The 3-foot-buffer act will make the roads of California safer for cyclist.
By Jorge Belon, Editor in Chief
As of last Tuesday the state of California new act that will allow bicycle riders the luxury of knowing that there will be at least 3-feet of space between them and automobiles was put into motion, and it has made cyclist breathe a little easier.
The new acts main goal is to teach drivers and cyclist to learn how to coexist with each other. Also another force driving for this new law to be created was that in the year 2012 nearly 5,000 bicyclists were either killed or injured in traffic accidents in the Los Angeles Country area, according to the California Highway Patrol data.
“I love it,” said Valley student Monica Ramirez an English major and cyclist. “I am always using my bike, I do not have car right now so my bike takes me everywhere, I have had close calls before, and I am hoping that this new law will prevent future close calls from happening.”
If a driver is caught violating the 3-foot buffer rule, then there can possibly be a $35 fine. If the driver hits the rider, then the fine can jump up to $220 or possibly more, depending on the severity of the collision.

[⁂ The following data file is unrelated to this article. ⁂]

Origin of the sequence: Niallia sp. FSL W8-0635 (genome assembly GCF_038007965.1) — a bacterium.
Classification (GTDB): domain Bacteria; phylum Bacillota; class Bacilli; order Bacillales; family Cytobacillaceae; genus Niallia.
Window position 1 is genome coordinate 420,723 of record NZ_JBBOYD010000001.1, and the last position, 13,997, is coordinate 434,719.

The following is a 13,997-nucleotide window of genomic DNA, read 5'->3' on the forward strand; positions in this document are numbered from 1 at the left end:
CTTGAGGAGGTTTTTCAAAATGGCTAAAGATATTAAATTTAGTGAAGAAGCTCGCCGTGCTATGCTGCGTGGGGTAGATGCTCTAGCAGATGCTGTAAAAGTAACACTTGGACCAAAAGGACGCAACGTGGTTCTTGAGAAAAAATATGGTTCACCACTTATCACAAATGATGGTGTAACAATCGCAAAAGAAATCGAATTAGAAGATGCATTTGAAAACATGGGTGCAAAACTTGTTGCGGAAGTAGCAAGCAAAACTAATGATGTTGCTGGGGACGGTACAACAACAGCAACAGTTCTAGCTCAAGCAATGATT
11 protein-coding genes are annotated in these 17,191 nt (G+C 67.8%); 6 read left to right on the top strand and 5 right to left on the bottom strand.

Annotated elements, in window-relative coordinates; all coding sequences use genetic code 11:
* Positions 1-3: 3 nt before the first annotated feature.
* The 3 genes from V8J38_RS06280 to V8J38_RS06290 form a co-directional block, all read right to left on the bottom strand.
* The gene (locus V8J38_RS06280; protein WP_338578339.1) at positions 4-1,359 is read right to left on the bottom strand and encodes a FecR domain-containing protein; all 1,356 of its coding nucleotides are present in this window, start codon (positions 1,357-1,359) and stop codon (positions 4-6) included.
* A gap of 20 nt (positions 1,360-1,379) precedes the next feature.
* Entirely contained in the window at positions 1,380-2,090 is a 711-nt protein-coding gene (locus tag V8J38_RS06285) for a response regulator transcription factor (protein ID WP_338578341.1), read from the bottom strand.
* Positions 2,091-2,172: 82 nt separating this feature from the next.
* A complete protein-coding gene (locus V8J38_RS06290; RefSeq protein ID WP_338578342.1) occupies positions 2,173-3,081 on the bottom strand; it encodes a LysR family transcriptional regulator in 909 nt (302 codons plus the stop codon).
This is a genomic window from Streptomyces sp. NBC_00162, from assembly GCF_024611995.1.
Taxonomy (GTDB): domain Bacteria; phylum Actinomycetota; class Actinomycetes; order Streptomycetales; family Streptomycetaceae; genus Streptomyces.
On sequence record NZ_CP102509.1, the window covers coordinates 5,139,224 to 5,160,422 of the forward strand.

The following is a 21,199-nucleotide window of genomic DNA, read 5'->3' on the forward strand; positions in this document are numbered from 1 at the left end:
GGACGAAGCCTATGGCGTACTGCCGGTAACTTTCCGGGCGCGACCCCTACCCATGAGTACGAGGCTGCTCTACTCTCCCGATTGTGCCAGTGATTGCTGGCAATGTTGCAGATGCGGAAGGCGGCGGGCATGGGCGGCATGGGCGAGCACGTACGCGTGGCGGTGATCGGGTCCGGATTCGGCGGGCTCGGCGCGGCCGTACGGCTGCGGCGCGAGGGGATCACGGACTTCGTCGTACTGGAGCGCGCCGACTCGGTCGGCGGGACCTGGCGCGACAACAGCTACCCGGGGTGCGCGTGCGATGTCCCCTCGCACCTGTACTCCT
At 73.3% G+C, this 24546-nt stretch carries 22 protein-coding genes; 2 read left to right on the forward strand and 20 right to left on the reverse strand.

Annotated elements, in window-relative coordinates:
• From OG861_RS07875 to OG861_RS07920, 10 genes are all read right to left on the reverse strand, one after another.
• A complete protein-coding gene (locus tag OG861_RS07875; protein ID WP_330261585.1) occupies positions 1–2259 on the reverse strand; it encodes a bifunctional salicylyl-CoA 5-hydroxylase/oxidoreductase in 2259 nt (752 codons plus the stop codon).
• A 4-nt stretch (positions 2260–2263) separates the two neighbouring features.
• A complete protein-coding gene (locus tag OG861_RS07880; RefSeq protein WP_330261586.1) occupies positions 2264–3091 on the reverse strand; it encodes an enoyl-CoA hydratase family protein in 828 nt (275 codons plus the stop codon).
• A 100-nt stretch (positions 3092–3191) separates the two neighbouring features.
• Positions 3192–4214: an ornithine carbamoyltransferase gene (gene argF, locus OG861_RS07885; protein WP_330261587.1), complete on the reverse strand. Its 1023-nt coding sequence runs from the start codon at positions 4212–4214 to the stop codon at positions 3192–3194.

“The fines might make some people be more cautious with how they drive in the streets,” said Monarch Armen Ghazaryan a business major. “The tricky part is that if a person breaks the law and there are no cops, than I am screwed. I need the police to be there or else nothing happens to them, not even a slap on the wrist they just drive away.”
It is almost a perfect new law, but like most new laws they must eventually get mended and corrected. There are cameras high above on the street lights that catch motorist from doing things they are not suppose to be doing when the law is not around. However, if this new act wants to really become 100 percent helpful to cyclist, then those cameras should be programmed to also catch and punish people breaking this new law.
However, the amendments to this country have been amended multiple times throughout the years and eventually the long process leads to the right path. This new act is just the start of long process that will eventually merge the hectic and fast pace road with cyclist and motorist.